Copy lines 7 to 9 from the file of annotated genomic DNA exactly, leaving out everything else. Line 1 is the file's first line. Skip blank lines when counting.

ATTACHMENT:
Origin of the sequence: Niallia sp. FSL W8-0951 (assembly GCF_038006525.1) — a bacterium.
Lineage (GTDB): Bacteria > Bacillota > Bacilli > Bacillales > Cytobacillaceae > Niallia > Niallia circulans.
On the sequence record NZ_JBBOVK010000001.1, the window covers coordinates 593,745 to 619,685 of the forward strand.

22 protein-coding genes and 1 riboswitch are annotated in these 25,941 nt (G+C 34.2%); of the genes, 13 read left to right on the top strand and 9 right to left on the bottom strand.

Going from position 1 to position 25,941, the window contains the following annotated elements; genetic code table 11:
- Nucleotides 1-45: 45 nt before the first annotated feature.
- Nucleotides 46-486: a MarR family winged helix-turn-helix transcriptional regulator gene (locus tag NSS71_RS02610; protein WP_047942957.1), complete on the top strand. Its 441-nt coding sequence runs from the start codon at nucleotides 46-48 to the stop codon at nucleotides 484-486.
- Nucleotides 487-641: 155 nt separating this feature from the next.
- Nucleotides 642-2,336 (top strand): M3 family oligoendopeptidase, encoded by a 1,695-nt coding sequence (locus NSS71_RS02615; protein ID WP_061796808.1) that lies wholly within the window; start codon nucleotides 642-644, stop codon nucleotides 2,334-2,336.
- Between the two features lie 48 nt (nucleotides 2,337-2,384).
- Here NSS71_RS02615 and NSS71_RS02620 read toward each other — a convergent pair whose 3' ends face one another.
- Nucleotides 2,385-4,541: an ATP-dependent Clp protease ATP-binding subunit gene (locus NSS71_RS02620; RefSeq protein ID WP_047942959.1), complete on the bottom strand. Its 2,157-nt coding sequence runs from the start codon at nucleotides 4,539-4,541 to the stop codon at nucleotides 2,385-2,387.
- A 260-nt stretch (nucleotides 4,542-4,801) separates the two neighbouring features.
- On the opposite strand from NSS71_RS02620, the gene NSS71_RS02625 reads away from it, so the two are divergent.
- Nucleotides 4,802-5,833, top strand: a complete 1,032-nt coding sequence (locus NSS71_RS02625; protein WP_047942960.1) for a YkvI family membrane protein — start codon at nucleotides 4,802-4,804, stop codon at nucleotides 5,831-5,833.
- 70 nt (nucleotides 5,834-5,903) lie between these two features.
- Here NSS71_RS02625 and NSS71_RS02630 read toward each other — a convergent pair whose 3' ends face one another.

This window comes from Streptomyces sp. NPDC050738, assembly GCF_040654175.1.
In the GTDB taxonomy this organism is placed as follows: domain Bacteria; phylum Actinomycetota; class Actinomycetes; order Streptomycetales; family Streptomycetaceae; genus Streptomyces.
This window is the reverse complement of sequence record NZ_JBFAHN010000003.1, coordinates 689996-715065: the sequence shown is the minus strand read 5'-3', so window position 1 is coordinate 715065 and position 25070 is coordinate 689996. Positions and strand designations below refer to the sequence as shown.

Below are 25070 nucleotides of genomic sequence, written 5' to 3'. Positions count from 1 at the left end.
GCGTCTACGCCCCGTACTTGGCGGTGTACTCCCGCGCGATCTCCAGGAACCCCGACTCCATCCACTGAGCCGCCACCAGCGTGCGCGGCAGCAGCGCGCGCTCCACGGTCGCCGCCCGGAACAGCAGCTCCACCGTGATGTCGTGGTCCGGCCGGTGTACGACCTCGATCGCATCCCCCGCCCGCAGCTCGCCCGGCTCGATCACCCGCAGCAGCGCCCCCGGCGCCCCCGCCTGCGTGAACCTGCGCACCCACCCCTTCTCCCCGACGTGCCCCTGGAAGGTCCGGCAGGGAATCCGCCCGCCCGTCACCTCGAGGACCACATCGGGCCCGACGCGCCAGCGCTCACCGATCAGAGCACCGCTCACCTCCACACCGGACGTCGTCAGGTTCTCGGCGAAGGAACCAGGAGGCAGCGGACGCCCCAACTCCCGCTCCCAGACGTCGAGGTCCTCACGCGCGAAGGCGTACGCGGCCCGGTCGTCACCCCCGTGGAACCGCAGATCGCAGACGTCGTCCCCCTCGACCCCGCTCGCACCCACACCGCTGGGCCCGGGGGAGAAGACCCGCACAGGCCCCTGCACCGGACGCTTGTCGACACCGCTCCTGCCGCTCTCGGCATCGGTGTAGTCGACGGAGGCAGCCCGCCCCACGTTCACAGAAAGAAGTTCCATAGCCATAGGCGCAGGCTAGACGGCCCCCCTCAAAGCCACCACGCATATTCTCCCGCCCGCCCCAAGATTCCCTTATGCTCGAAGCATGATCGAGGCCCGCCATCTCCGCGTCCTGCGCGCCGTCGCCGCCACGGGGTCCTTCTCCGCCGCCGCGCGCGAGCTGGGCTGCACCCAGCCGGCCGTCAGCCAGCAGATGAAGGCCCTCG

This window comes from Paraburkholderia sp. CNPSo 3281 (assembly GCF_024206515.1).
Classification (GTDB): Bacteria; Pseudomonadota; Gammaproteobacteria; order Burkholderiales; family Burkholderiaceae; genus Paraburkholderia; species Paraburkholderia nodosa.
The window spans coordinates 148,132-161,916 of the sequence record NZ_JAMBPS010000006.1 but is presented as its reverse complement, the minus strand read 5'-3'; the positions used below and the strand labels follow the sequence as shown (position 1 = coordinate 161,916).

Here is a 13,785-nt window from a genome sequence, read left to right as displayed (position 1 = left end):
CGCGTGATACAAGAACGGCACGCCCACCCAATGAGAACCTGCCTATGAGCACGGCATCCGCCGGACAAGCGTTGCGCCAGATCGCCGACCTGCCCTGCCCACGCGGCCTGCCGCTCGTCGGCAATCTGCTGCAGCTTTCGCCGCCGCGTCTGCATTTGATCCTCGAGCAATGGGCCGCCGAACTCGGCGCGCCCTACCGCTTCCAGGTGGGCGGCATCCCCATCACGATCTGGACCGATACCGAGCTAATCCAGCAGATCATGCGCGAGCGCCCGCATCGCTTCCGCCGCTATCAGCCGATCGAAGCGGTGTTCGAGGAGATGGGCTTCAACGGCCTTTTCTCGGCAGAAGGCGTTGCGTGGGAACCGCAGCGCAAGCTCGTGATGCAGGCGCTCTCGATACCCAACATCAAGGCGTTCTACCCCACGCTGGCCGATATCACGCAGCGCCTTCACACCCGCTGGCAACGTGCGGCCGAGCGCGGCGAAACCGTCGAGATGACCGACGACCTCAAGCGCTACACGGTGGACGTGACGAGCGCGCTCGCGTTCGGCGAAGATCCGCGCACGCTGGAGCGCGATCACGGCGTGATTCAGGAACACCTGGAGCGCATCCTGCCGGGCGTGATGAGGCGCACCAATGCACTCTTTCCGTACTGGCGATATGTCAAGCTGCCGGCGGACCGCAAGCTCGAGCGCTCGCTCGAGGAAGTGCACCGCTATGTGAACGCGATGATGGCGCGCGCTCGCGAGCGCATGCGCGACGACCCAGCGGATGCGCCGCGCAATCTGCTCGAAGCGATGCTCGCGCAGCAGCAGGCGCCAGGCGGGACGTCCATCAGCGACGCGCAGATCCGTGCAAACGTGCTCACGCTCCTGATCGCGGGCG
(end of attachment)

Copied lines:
- Nucleotides 46-486: a MarR family winged helix-turn-helix transcriptional regulator gene (locus tag NSS71_RS02610; protein WP_047942957.1), complete on the top strand. Its 441-nt coding sequence runs from the start codon at nucleotides 46-48 to the stop codon at nucleotides 484-486.
- Nucleotides 487-641: 155 nt separating this feature from the next.
- Nucleotides 642-2,336 (top strand): M3 family oligoendopeptidase, encoded by a 1,695-nt coding sequence (locus NSS71_RS02615; protein ID WP_061796808.1) that lies wholly within the window; start codon nucleotides 642-644, stop codon nucleotides 2,334-2,336.